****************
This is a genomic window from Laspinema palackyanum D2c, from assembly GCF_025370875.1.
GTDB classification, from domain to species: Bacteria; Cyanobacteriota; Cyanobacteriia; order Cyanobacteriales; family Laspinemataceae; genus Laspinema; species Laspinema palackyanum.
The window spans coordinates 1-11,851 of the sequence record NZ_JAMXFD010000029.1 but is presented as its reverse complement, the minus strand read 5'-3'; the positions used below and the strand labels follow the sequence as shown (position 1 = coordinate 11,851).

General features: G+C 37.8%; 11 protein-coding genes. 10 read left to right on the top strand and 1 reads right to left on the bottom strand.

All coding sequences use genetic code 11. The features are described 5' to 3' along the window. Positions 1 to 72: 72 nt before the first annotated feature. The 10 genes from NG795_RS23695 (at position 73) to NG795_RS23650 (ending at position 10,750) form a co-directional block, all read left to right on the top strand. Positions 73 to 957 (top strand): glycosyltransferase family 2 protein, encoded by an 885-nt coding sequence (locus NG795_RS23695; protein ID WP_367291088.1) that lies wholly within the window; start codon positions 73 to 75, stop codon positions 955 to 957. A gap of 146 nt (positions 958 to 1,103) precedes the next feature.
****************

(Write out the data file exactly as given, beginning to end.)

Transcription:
This is a genomic window from Laspinema palackyanum D2c, from assembly GCF_025370875.1.
GTDB classification, from domain to species: Bacteria; Cyanobacteriota; Cyanobacteriia; order Cyanobacteriales; family Laspinemataceae; genus Laspinema; species Laspinema palackyanum.
The window spans coordinates 1-11,851 of the sequence record NZ_JAMXFD010000029.1 but is presented as its reverse complement, the minus strand read 5'-3'; the positions used below and the strand labels follow the sequence as shown (position 1 = coordinate 11,851).

General features: G+C 37.8%; 11 protein-coding genes. 10 read left to right on the top strand and 1 reads right to left on the bottom strand.

All coding sequences use genetic code 11. The features are described 5' to 3' along the window. Positions 1 to 72: 72 nt before the first annotated feature. The 10 genes from NG795_RS23695 (at position 73) to NG795_RS23650 (ending at position 10,750) form a co-directional block, all read left to right on the top strand. Positions 73 to 957 (top strand): glycosyltransferase family 2 protein, encoded by an 885-nt coding sequence (locus NG795_RS23695; protein ID WP_367291088.1) that lies wholly within the window; start codon positions 73 to 75, stop codon positions 955 to 957. A gap of 146 nt (positions 958 to 1,103) precedes the next feature.